LPS - Pulmonary Inflammation
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Airway diseases such as chronic pulmonary inflammation (including chronic obstructive pulmonary disease and asthma) exact an ever-increasing toll on human health as the population ages and environmental pollutants (including tobacco smoke) damage lung tissue of young and old alike. These conditions are induced and exacerbated by pro-inflammatory molecules keyed to respond to acute infection, but often result in chronic immunological responses that induce acute crises and damage lung tissue over time.
An important goal in pharmaceutics is to break the inflammatory cascade by blockage or suppression of specific cytokines and chemokines known to induce and amplify lung inflammation. Two such proteins, monocyte chemoattractant protein (MCP-1), and tumor necrosis factor alpha (TNF-α), are found to be associated with early and chronic infection and inflammation in humans, and are mirrored in rodent models of airway inflammation including the LPS mouse model described below.
Intranasal administration of lipopolysaccharide (LPS), a bacterial endotoxin, has been shown to initiate a pro-inflammatory response in the lungs of mice. This LPS-induced inflammation model recapitulates aspects of the inflammatory cascades that are associated with pulmonary inflammation associated with lung disease in humans, and so is useful as a screen for compounds that may disrupt these cascades and attenuate or abort the disease process.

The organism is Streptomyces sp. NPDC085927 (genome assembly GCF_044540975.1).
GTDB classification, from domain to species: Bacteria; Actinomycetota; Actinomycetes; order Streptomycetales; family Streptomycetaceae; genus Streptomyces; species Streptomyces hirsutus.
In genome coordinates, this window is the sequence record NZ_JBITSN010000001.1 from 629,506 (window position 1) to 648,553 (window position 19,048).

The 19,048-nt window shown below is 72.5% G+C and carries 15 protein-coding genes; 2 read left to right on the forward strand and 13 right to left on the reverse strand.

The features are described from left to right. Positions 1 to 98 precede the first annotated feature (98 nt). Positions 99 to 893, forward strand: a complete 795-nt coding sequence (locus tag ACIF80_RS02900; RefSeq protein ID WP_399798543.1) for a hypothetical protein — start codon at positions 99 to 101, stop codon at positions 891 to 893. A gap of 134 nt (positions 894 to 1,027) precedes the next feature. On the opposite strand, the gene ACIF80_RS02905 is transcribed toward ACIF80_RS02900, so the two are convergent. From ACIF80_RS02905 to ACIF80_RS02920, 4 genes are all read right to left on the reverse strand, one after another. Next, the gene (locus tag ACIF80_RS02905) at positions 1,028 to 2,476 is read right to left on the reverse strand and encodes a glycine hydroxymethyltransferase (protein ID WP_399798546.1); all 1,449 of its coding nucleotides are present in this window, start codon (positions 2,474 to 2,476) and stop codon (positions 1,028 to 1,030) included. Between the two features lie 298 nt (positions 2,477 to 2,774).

In this study, we used steroidal anti-inflammatory Dexamethasone to pharmacologically validate this model of MCP-1 induction in mice four hours after LPS pulmonary challenge.
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Dexamethasone was able to significantly reduce the levels of MCP-1 in lung tissue four hours after LPS challenge. This LPS model stands as a good predictor of pulmonary anti-inflammatory compounds. As a screen, it can point the way for further studies of promising compounds, in viewing relative levels of cytokine MCP-1.
Frequently Asked Questions
Lipopolysaccharide (LPS) is the major component of gram-negative bacteria cell walls and can cause an acute inflammatory response by triggering the release of a vast number of inflammatory cytokines in various cell types. LPS is widely recognized as a potent activator of monocytes and macrophages.
Absolutely! If you know your test agent targets a specific set of cytokines, we can test for the up/down regulation of those cytokines using ELISA kits. Make sure to talk to our scientists to ensure your cytokine of interest is involved in this inflammation model.
Synonyms: COPD, asthma